10 Things You Don't Know About Chipmunks

These diminutive ground squirrels are as complex as they are charismatic.

eastern chipmunk sitting on rocks
The eastern chipmunk (Tamias striatus) thrives in a variety of habitats across eastern North America.

Gilles Gonthier/Wikimedia Commons/CC BY 2.0

Chipmunks are as cute as can be, with their enchanting eyes, bushy tails, striped backs, and chubby cheeks. You may have seen these tiny rodents darting around your yard or nearby woodlands. Or you may know them from Hollywood. Walt Disney introduced his animated chipmunk duo, Chip and Dale, in 1943, and 15 years later Ross Bagdasarian captured America’s heart with three chipmunk brothers—Alvin, Simon, Theodore—singing their musical hit “The Chipmunk Song (Christmas Don’t Be Late).”

But these pudgy-faced charmers are so much more than that. The following chipmunk trivia—touching on everything from their complex personalities and food habits to their social proclivities and living preferences—may just surprise you. Tiny doesn’t always mean simple.

Why This Matters to Treehugger

You don't have to go to a wilderness reserve to experience nature, it's all around us in our cities and suburbs. Critters like chipmunks and squirrels are important players in our ecosystems, and we hope learning more about them will inspire us all to participate in conservation efforts in our own backyards.

1. They Need About 15 Hours of Sleep Per Day

At least that’s true of chipmunks in captivity. If their wild cousins require the same amount of snooze time, then all that zippy scampering you see outside has to get done during a nine-hour window each day.

2. They Are a Type of Squirrel

Weighing in at 1 to 5 ounces (28 to 142 grams), chipmunks are among the most diminutive members of the squirrel family. That means these pocket-sized rodents are also related to woodchucks and prairie dogs, which share a branch on the squirrel family tree as well.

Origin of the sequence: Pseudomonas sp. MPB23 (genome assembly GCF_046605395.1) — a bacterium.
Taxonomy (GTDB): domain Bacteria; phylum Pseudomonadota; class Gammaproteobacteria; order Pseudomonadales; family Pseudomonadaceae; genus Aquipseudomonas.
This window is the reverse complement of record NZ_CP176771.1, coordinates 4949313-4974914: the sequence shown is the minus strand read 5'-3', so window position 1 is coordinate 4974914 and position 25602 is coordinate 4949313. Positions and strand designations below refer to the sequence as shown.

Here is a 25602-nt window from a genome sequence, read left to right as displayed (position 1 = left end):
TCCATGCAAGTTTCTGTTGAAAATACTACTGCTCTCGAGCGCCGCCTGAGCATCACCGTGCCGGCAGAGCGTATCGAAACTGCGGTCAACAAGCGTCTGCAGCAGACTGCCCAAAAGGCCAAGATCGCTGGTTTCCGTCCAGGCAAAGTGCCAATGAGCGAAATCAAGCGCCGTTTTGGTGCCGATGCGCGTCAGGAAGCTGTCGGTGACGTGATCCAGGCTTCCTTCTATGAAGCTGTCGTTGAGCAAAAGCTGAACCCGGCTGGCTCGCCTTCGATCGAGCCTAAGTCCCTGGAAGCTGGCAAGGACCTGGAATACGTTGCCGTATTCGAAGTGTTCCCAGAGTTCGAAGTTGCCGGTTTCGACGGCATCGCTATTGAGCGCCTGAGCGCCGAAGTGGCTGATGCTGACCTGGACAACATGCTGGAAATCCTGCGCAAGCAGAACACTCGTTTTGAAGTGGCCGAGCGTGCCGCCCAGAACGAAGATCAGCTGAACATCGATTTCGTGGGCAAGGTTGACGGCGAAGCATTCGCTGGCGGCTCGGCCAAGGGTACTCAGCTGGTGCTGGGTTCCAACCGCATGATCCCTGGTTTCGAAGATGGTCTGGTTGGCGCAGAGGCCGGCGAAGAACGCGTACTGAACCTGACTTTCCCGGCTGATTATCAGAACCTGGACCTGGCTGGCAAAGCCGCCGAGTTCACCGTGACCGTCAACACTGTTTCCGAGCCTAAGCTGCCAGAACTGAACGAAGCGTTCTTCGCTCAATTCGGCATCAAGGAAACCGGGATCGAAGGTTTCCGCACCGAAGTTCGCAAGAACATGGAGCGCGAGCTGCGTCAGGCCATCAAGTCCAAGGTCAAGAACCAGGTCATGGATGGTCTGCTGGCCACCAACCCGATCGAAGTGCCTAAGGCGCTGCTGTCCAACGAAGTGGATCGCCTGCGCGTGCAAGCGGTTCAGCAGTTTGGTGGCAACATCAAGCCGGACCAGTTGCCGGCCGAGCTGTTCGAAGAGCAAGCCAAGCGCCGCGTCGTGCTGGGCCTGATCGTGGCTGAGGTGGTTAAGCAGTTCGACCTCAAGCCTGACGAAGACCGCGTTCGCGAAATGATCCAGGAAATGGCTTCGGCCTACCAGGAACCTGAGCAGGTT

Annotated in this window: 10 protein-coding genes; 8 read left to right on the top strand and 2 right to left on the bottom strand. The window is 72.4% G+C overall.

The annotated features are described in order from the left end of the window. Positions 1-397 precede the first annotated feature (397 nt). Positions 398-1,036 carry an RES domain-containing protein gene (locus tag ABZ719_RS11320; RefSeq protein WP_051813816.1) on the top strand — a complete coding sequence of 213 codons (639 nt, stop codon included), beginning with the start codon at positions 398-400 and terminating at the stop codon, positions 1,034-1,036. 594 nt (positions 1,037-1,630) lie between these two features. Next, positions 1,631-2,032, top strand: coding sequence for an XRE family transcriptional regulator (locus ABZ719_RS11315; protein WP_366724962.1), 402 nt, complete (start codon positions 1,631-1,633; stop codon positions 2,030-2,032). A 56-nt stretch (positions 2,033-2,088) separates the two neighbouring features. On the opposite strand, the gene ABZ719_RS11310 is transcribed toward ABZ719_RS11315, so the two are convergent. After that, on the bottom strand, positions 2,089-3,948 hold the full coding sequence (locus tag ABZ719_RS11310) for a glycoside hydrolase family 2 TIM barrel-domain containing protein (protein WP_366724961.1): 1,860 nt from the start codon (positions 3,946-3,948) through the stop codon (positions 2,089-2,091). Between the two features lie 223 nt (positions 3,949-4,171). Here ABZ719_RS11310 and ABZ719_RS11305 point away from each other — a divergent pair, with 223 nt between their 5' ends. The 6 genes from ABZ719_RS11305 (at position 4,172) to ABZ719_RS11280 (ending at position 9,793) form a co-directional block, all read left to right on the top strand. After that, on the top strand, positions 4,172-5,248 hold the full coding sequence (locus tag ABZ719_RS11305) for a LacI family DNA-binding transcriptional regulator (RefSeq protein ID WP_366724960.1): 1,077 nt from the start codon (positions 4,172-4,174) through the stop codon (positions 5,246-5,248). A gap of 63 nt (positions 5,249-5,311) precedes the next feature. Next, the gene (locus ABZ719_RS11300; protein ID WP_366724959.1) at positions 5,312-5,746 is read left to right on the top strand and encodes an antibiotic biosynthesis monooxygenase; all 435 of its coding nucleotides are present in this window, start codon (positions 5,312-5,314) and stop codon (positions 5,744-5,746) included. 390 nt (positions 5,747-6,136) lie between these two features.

3. North America Hosts the Most

Siberian chipmunk
The Siberian chipmunk occurs across central Russia, China, Korea, and northern Japan. Frank Vassen/Flickr/CC BY 2.0

There are 25 species of chipmunks, ranging mostly from Canada to Mexico across a variety of stomping grounds from forests to deserts to suburban neighborhoods. Only one species, the Siberian chipmunk, makes its home outside North America, scampering over much of northern Asia as well as in Europe, where it was introduced via the pet trade in the 1960s.

4. They Prefer Subterranean Living

chipmunk burrow
Chipmunks prefer to burrow in woodlands and other spots that provide adequate camouflage. massmatt/Flickr/CC BY 2.0

While some chipmunks make nests in logs or bushes, most prefer to dig vast underground burrows. These hidden homes typically include a camouflaged entrance hole, tunnel systems that can stretch 10 to 30 feet (3 to 9 meters) long, food storage areas, and a nesting chamber that is kept immaculately clean and lined with leaves and other plant matter.

5. Chipmunks Have a Lot of Predators

chipmunk standing up on hind legs to look around
A chipmunk surveys the surroundings near the base of Mount Hood in Oregon. waymoreawesomer/Getty Images

Just about any carnivore bigger than one of these little critters is a potential threat. That includes owls, hawks, weasels, foxes, coyotes, raccoons, bobcats, lynxes, cats, dogs, snakes, and sometimes even their own squirrel cousins. Chipmunks avoid becoming meals by being quick and nimble—and sticking close to home. These speedy escape artists remain ever-vigilant while out foraging for food, racing away at the first sign of danger down their burrow hole, into the brush, or even up a tree.